Original Research

Decolonisation – A reading strategy for the African (re-) interpretation of the Old Testament in a (South) African context

Rudolph de Wet Oosthuizen
Verbum et Ecclesia | Vol 43, No 1 | a2221 | DOI: https://doi.org/10.4102/ve.v43i1.2221 | © 2022 Rudolph de Wet Oosthuizen | This work is licensed under CC Attribution 4.0
Submitted: 22 February 2021 | Published: 20 June 2022

About the author(s)

Rudolph de Wet Oosthuizen, Department of Religion, Faculty of Theology, University of Fort Hare, East London, South Africa


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Abstract

The interpretation of the Bible cannot escape being influenced by developments and exposure to the social sciences, hermeneutics, globalisation, and so on. While acknowledging the context of progressive universalisation and the multidimensional pull towards homogenisation, the specificity of the African context(s) in the ongoing discourse regarding the theological significance of the Hebrew Bible/Old Testament texts must be acknowledged. The discourse is about positionality and considers theoretical concerns raised by the social sciences and the notion of cognitive existentialism. In so doing, a reading strategy and agenda for African Bible studies can gradually be more explicitly enunciated. Issues that need to be more overtly considered are the epistemological basis upon which a historical-critical approach can continue to inform the discourse and narrow the distance between the ordinary reader with a focus on life interests and the scholarly reader with a focus on interpretive interests.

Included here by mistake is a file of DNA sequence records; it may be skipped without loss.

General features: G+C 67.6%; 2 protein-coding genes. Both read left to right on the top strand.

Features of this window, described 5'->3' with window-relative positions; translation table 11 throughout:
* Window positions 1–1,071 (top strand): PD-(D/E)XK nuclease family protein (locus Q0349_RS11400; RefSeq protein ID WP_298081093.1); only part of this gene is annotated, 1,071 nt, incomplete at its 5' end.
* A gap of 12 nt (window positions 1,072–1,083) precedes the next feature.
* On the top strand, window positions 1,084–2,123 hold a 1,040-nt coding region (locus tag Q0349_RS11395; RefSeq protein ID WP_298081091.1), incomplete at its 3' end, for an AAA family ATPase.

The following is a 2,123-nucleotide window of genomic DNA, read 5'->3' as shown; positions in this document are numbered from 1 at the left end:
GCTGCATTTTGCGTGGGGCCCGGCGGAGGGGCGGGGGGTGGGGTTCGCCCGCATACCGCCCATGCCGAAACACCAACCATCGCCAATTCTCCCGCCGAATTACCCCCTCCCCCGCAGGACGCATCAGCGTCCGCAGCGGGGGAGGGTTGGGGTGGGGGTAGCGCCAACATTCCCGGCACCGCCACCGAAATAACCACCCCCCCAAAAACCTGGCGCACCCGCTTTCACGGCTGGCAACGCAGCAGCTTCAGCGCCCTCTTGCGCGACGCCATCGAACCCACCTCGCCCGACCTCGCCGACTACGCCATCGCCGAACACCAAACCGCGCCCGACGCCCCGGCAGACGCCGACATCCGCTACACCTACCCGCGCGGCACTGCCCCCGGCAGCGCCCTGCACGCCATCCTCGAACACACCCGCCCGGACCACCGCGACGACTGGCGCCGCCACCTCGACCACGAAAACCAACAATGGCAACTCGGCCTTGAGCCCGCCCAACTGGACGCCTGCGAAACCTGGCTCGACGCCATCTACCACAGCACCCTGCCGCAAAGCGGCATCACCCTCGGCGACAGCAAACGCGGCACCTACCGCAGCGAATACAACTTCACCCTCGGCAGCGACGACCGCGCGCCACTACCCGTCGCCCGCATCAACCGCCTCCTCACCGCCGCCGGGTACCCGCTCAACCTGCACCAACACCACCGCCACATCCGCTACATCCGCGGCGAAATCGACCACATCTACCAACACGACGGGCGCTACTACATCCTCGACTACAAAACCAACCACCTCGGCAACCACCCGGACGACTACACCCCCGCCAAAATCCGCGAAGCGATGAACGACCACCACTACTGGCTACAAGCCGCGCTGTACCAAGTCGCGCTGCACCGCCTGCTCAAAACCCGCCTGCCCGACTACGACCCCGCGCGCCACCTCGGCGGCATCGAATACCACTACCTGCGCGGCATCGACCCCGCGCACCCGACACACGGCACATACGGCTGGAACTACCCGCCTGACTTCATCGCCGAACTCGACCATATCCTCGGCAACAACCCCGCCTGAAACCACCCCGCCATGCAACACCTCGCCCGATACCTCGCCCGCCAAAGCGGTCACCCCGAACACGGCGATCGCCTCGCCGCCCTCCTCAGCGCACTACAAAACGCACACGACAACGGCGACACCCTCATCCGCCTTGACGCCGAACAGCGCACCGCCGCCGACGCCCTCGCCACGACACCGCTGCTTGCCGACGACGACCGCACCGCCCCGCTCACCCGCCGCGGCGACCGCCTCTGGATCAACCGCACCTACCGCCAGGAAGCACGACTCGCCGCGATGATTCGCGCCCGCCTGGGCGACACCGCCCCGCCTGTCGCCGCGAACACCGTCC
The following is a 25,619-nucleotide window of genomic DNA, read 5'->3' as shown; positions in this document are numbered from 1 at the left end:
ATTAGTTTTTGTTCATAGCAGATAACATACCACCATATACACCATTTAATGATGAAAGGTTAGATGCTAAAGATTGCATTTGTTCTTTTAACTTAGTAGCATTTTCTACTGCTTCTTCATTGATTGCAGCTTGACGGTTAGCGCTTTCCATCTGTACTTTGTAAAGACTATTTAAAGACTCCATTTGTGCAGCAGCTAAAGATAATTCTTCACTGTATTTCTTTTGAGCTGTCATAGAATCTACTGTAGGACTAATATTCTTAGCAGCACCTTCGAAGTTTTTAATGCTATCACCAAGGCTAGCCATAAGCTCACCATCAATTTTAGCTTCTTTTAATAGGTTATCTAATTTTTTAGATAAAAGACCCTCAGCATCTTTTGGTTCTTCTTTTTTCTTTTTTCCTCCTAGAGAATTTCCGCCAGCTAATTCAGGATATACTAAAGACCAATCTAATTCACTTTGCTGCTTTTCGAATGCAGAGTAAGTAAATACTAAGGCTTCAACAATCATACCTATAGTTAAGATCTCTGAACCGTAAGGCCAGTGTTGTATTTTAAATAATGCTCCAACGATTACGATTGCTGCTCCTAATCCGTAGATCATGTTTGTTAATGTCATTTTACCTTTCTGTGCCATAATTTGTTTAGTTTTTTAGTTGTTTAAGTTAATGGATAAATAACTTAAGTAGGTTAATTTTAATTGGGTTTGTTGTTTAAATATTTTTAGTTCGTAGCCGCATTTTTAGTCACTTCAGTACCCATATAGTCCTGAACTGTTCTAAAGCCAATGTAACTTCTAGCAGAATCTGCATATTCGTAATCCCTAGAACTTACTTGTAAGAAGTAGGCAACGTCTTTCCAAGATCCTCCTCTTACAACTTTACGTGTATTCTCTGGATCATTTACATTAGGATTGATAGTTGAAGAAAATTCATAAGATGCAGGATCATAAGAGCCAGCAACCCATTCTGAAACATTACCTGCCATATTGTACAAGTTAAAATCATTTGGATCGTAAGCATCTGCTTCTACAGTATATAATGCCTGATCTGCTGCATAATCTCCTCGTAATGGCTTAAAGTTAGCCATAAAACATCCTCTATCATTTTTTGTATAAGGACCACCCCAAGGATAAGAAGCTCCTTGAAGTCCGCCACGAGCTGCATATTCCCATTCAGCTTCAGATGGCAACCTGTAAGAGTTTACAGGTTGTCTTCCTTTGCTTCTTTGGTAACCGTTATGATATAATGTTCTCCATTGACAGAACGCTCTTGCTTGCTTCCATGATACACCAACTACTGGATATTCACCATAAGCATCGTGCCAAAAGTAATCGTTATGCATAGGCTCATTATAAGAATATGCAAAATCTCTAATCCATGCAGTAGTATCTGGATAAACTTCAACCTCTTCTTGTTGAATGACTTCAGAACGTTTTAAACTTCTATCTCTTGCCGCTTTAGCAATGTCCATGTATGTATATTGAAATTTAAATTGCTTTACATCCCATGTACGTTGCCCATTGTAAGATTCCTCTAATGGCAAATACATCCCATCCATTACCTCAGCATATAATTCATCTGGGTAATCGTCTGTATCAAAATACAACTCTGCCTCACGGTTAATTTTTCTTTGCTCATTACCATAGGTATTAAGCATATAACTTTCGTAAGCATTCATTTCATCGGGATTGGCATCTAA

Intradisciplinary and/or interdisciplinary implications: Acknowledgment that Bible Interpretation is situated in a context influenced by modernity, and interdisciplinary discourse (science, philosophy, humanities and social sciences) is providing a platform for engaging various readers of the Biblical Text as religious document in the discourse.


Keywords

reading strategy; positionality; modernity; African Bible interpretation; decolonisation; post-colonial; identity

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